Time running out for diplomacy with Iran: ClintonRIYADH — Prince Saud Al-Faisal, Foreign Minister, Saturday said it was a “duty” to arm the Syrian opposition and help them defend themselves against the daily bloody crackdown by forces loyal to President Bashar Al-Assad. “The arming of the opposition is a duty, I think, because it cannot defend itself except with weapons,” Prince Saud said during a joint news conference with US Secretary of State Hillary Clinton.
Commenting on the fragile security situation, Prince Saud said: “One of the most important causes is the continuation of the unresolved conflict as well as the continuation of the Israeli aggression policy against the Palestinians.
“We have discussed, in the meeting, many issues, especially the heinous massacre against the Syrian people. We also discussed the latest developments in Yemen, and reviewed the overall developments and political situation in the Gulf region, the Middle East and North Africa, as well as their repercussions on the security and stability of the region and the world,” Prince Saud said.
The US and Gulf states also urged envoy Kofi Annan to produce a “timeline for next steps” in his peace plan for Syria if Assad fails to stop the bloodshed.
Clinton, who met her counterparts from Saudi Arabia, Kuwait, Bahrain, Qatar, the United Arab Emirates and Oman at the US-Gulf Cooperation Council meeting here, voiced concern over Syria’s continued deadly crackdown on dissent.
Clinton said time was running out for diplomacy over Iran’s nuclear program and said talks aimed at preventing Tehran from acquiring a nuclear weapon would resume in Istanbul on April 13.
She also expressed doubt about whether Iran has any intention of negotiating a solution that satisfies the US, Israel and other countries that believe Iran is trying to develop nuclear weapons. Tehran contends the program is solely for peaceful energy and research purposes.
“We’re going in with one intention: to resolve the international community’s concerns about Iran’s nuclear program,” Clinton said.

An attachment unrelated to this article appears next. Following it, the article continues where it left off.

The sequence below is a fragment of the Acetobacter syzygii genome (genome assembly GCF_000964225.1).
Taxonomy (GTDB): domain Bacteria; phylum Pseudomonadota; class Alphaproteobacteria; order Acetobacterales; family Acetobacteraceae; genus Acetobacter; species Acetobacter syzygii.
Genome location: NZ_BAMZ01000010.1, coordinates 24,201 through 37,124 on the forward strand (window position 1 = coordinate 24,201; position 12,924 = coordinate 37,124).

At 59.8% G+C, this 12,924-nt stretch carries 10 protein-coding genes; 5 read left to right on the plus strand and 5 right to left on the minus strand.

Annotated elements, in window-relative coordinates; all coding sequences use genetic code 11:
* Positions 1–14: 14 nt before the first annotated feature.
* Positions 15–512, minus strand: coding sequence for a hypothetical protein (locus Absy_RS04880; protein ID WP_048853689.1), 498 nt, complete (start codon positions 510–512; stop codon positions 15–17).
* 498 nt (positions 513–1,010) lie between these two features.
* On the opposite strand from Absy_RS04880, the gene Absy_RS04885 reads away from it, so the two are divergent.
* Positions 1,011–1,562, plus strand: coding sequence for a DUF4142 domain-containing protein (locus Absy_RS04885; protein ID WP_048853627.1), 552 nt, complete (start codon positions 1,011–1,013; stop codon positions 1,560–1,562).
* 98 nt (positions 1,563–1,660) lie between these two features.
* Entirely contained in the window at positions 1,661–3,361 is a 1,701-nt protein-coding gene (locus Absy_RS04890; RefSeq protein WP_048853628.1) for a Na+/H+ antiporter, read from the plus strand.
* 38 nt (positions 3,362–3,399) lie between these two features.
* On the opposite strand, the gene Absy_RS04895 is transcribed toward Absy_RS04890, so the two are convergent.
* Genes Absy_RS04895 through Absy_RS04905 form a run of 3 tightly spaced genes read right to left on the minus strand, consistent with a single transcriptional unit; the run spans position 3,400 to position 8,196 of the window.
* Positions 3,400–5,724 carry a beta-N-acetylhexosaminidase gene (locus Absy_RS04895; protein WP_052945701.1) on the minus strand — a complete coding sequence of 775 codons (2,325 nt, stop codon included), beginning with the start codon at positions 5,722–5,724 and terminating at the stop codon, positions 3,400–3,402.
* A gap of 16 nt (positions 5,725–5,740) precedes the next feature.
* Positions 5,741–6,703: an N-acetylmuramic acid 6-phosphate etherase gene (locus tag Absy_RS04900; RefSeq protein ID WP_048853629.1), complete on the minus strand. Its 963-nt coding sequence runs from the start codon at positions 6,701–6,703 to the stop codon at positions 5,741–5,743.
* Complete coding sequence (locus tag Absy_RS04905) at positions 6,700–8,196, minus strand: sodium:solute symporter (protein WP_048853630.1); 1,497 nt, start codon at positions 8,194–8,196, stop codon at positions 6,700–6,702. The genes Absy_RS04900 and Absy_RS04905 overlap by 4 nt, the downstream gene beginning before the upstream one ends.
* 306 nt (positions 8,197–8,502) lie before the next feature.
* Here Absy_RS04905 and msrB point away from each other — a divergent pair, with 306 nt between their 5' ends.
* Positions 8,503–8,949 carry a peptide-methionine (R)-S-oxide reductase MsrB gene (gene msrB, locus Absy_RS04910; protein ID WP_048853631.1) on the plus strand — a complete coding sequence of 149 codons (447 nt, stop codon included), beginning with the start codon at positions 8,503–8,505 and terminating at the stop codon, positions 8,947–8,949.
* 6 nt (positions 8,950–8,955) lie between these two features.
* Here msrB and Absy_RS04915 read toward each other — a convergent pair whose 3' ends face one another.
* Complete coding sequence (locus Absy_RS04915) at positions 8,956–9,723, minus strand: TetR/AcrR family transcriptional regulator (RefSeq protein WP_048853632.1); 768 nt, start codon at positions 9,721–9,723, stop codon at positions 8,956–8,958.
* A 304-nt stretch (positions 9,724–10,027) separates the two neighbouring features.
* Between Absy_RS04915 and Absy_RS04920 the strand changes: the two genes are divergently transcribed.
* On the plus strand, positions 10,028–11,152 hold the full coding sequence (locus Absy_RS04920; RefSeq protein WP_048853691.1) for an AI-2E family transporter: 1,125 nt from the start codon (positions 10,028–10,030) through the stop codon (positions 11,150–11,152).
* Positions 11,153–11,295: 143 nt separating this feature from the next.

Clinton voiced renewed skepticism about Syria’s acceptance of Annan’s six-point peace plan, which calls on Syrian forces to withdraw from besieged cities and silence their guns. “And as of today, regime forces continue to shell civilians, lay siege to neighborhoods, and even target places of worship,” Clinton said on the eve of Istanbul talks aimed at helping the Syrian opposition.
In a speech to the first US strategic cooperation forum with the GCC countries, Clinton stressed Washington’s “rock-solid and unwavering” commitment to the security of the Gulf Arab countries.
Raising security ties from a bilateral to a multilateral level, Clinton was broke new ground in participating in the first strategic cooperation forum between US and the GCC.
She looked to taking “practical and specific steps to strengthen our mutual security, such as helping our militaries improve interoperability, cooperate on maritime security and missile defense, and coordinate responses to crises.”
Officials have said it is a US “priority” to help the GCC build a “regional missile defense architecture” against what they see as a looming ballistic missile threat from Iran.
Before heading to Turkey for a 60-nation “Friends of the Syrian People” meeting Sunday, Clinton lamented what she called the Assad government’s shelling of civilian neighborhoods and targeting of mosques and churches.
She said these attacks have continued despite Assad’s acceptance of Annan’s plan to end the crisis. That plan includes an immediate ceasefire and an eventual democratic transition. — Agencies